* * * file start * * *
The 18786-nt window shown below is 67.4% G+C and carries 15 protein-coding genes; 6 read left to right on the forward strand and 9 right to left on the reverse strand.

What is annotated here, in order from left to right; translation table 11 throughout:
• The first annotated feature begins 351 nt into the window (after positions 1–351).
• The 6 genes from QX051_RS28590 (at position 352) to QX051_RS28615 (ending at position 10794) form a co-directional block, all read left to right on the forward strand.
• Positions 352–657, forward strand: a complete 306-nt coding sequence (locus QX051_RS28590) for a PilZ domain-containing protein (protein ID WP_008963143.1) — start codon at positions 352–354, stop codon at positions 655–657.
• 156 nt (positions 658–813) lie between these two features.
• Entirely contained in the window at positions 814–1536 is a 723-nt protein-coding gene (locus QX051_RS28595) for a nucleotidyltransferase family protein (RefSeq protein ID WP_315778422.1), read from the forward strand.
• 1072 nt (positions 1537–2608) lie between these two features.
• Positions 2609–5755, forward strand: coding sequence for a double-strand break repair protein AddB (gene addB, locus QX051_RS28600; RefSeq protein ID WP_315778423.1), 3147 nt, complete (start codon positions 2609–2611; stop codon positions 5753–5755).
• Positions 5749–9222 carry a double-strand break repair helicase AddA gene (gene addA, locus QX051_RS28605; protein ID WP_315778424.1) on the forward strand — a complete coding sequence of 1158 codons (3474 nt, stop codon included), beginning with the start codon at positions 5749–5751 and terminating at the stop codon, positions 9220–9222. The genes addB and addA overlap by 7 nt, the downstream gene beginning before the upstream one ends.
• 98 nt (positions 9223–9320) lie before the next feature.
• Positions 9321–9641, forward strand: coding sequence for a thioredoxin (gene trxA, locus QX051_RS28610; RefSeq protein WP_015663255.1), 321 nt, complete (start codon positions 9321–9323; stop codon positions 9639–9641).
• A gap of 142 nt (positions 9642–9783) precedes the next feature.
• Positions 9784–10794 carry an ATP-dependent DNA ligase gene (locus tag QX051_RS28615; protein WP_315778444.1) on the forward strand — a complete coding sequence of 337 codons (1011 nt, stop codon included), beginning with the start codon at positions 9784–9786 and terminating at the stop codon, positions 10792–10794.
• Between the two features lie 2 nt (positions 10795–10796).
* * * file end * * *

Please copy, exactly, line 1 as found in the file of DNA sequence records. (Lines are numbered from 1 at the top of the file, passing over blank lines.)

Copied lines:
The 18786-nt window shown below is 67.4% G+C and carries 15 protein-coding genes; 6 read left to right on the forward strand and 9 right to left on the reverse strand.